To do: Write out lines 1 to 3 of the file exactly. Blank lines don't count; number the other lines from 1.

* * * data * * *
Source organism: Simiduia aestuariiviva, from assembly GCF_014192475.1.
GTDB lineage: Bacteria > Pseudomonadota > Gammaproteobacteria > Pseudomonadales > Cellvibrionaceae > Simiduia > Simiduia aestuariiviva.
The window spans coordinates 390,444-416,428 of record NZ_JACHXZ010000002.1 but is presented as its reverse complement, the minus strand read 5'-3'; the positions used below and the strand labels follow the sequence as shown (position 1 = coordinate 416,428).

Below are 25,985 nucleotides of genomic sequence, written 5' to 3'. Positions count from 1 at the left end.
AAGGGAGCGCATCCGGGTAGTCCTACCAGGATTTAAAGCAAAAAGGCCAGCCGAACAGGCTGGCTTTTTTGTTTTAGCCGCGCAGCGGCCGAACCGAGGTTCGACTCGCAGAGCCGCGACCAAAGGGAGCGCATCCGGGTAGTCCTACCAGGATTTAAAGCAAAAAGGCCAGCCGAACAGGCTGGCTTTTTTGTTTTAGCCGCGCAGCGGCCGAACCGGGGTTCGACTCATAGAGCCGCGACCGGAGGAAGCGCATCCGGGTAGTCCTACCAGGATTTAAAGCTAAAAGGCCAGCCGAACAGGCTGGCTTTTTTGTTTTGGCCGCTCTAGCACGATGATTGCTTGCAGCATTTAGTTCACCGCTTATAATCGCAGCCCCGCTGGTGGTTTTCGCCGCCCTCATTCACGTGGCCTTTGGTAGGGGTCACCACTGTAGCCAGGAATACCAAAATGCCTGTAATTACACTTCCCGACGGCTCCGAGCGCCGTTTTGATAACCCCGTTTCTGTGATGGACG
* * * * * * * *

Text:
Source organism: Simiduia aestuariiviva, from assembly GCF_014192475.1.
GTDB lineage: Bacteria > Pseudomonadota > Gammaproteobacteria > Pseudomonadales > Cellvibrionaceae > Simiduia > Simiduia aestuariiviva.
The window spans coordinates 390,444-416,428 of record NZ_JACHXZ010000002.1 but is presented as its reverse complement, the minus strand read 5'-3'; the positions used below and the strand labels follow the sequence as shown (position 1 = coordinate 416,428).